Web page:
You have already started to see a lot of this at universities like Harvard/Yale which have massive endowments and can easily afford to dish out lots of financial aid. University money should go to educating students, not building pretty buildings and giving it to professors/administrators. Replace the private loan market with university aid/financing, and you will see a lot of lower tier schools contract their enrollment immediately, which is badly needed as too many students are paying way too much for lower tier educations with limited job opportunities.

After that you have the problem of current loan liabilities. Some kind of hybrid solution makes sense in my view. Obama has "sort of" done that, backstopping how much people can be forced to pay relative to incomes. Personally it probably doesn't quite go far enough, but making current loan liabilities retroactively dischargable is a bad idea too. You need to fix future liabilities at the same time, however, or the problem will continue to spiral out of control. Another thing that can be done is increase the amount of income one can make and deduct student loan interest. Right now it's crazy low to the point where anyone with a high end degree makes too much money and is forced to pay all their loan interest with after tax money.

Last edited by drshang; 01-04-2012 at 11:28 AM..
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Old 01-04-2012, 12:11 PM
 
Location: Northern MN
3,869 posts, read 13,419,555 times
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The cost of your education or raising costs (we all incur them) of tuition are moot.
Everything cost more the reasons don't change that.

You knew how much the loan and your tuition costs were going to be up front and YOU agreed to it.

You made a choice.
NO one has to go to collage.

If you can't afford it, you shouldn't be going.
If you don't know how your going to pay off your loans YOU shouldn't take one out.
Your not entitled to a collage edgamacation.


Going to collage shows an employer you can finish a task and you are responsible. What is responsible about defaulting on a loan?

You are now an adult take responsibility for your actions.
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Old 01-04-2012, 08:09 PM
 
Location: Seattle
1,368 posts, read 2,975,825 times
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Quote:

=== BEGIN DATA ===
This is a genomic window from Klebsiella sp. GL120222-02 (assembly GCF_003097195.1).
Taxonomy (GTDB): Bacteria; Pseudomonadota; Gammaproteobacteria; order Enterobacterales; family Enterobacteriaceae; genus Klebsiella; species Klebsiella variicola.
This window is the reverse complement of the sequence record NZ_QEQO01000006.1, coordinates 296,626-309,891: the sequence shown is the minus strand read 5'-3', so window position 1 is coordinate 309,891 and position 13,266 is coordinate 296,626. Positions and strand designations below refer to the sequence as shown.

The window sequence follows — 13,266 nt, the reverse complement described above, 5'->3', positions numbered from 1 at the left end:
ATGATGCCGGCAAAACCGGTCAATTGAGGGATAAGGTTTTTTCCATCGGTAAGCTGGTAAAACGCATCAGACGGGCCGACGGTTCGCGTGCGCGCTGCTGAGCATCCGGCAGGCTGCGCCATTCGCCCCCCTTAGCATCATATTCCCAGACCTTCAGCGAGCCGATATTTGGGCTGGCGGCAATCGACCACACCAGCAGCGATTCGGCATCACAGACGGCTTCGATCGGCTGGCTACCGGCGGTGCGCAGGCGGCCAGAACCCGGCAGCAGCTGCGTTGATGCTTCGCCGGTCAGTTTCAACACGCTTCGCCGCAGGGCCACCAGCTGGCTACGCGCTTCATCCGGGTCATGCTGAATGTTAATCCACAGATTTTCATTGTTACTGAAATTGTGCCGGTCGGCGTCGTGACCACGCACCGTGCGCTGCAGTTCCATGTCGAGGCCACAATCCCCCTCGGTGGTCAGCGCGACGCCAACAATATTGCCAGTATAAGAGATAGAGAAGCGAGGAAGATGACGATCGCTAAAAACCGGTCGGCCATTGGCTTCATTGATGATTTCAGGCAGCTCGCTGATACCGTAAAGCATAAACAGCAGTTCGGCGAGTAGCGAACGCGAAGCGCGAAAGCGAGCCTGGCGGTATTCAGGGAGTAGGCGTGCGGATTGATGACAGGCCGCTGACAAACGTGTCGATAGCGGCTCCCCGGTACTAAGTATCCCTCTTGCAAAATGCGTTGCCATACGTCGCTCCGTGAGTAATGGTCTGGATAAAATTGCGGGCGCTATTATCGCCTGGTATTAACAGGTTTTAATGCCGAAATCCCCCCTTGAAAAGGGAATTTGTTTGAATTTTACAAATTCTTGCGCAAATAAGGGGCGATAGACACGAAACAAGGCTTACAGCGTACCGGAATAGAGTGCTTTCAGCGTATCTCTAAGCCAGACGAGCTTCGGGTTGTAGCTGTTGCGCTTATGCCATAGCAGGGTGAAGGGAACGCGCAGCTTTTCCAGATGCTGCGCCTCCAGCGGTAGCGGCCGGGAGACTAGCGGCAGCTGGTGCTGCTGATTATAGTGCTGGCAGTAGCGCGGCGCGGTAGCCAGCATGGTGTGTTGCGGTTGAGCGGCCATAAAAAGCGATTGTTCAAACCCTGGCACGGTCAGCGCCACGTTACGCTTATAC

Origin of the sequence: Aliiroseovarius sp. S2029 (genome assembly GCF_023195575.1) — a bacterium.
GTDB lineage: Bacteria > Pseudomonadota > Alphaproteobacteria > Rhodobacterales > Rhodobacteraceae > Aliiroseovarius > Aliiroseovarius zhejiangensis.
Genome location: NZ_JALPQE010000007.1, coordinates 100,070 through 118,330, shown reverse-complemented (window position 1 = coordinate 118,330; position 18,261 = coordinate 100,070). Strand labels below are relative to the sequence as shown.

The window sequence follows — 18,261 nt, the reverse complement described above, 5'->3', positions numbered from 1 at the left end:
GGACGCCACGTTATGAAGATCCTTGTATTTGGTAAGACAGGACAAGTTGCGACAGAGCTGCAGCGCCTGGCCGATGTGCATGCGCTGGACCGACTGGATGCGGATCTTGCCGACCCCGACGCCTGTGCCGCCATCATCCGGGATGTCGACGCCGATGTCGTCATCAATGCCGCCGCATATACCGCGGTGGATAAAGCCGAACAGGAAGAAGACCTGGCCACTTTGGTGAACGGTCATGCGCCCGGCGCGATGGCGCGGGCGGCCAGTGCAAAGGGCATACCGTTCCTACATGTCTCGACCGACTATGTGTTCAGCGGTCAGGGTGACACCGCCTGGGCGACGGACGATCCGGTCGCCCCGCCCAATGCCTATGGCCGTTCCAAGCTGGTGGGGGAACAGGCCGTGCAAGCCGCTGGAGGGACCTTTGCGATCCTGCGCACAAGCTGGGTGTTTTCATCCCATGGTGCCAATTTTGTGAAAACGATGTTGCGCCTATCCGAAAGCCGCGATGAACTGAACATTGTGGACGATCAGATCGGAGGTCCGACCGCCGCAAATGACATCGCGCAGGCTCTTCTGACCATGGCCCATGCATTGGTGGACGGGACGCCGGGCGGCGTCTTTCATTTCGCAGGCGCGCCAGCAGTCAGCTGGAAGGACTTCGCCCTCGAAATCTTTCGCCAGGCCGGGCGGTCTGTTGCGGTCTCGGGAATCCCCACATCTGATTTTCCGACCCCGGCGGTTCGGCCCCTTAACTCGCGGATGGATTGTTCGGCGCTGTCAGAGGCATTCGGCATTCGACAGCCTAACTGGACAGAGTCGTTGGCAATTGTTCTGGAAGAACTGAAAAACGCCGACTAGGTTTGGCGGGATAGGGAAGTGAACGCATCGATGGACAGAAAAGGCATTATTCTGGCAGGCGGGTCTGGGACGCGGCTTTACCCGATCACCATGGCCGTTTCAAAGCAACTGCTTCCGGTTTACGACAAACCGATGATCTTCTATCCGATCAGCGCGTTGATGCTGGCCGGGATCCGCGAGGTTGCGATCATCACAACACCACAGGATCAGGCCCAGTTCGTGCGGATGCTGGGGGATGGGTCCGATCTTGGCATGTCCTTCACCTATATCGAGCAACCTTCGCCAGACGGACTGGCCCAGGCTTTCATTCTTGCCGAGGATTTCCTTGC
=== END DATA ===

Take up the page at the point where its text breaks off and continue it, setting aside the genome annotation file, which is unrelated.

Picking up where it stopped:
Originally Posted by snofarmer View Post
You knew how much the loan and your tuition costs were going to be up front and YOU agreed to it.

Your not entitled to a collage edgamacation.
Actually a lot of students who enter college for a 4-5 year degree will have ending tuition costs that are 30-50% higher than when they started. Interest rates also fluctuate on loans so the cost of financing an education can change dramatically.

And FWIW, I have no student debt, and a college degree and masters degree, so none of this discussion has any relevance to myself. I graduated from school before the current credit bubble started. The university I attended for undergrad has approximately 250-300% higher tuition than in the late 90s. Regular inflation is something like 30-40% since then. And rates on staffords have gone from 3-4% (2002) to 6-7%.

There is absolutely no good reason to see tuition inflation as high as it is.

Last edited by drshang; 01-04-2012 at 08:30 PM..
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Old 01-04-2012, 09:43 PM
 
Location: Northern MN
3,869 posts, read 13,419,555 times
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Quote:
Originally Posted by drshang View Post
Actually a lot of students who enter college for a 4-5 year degree will have ending tuition costs that are 30-50% higher than when they started. Interest rates also fluctuate on loans so the cost of financing an education can change dramatically.

.
And my point is they don't have to graduate or even go to school.

Every semester they know the cost involved yet they agree to it and continue to rack up their dept willingly.
again it was/is a choice.
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Old 01-04-2012, 10:31 PM
 
Location: Metro Detroit, Michigan
14,248 posts, read 14,738,934 times
Reputation: 14726
Quote:
Originally Posted by drshang View Post
There is absolutely no good reason to see tuition inflation as high as it is.
Except a lot of students being told by everyone including the government, that they HAD to go to college, or else... And of course, parents all too willing to shovel them outta the house. Oh yea, and a fat finance industry looking to profit off of all of this

All things happen for a reason.
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Old 01-04-2012, 10:40 PM
 
Location: NJ
18,668 posts, read 17,479,479 times
Reputation: 7284
College Deans did exactly what corp managers did while they were allowed to..empire building..as with gov backing loans, they were passing on the costs of their empires to the students, who cared squat as they looked at loans as if it were a fairy tale..so far down the road.